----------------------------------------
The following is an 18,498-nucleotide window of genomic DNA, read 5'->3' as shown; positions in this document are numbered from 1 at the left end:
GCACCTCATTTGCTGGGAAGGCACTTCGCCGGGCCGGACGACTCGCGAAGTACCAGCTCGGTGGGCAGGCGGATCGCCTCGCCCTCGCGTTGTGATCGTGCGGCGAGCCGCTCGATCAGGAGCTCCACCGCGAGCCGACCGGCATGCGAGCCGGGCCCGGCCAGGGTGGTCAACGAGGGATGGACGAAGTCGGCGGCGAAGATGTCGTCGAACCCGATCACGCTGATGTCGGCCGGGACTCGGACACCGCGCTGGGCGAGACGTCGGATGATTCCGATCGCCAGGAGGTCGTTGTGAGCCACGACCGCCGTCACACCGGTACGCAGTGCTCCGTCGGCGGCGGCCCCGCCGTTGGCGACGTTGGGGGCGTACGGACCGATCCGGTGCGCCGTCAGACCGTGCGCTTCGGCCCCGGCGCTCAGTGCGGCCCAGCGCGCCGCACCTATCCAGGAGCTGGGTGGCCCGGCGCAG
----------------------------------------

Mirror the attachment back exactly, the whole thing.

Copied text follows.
The following is an 18,498-nucleotide window of genomic DNA, read 5'->3' as shown; positions in this document are numbered from 1 at the left end:
GCACCTCATTTGCTGGGAAGGCACTTCGCCGGGCCGGACGACTCGCGAAGTACCAGCTCGGTGGGCAGGCGGATCGCCTCGCCCTCGCGTTGTGATCGTGCGGCGAGCCGCTCGATCAGGAGCTCCACCGCGAGCCGACCGGCATGCGAGCCGGGCCCGGCCAGGGTGGTCAACGAGGGATGGACGAAGTCGGCGGCGAAGATGTCGTCGAACCCGATCACGCTGATGTCGGCCGGGACTCGGACACCGCGCTGGGCGAGACGTCGGATGATTCCGATCGCCAGGAGGTCGTTGTGAGCCACGACCGCCGTCACACCGGTACGCAGTGCTCCGTCGGCGGCGGCCCCGCCGTTGGCGACGTTGGGGGCGTACGGACCGATCCGGTGCGCCGTCAGACCGTGCGCTTCGGCCCCGGCGCTCAGTGCGGCCCAGCGCGCCGCACCTATCCAGGAGCTGGGTGGCCCGGCGCAG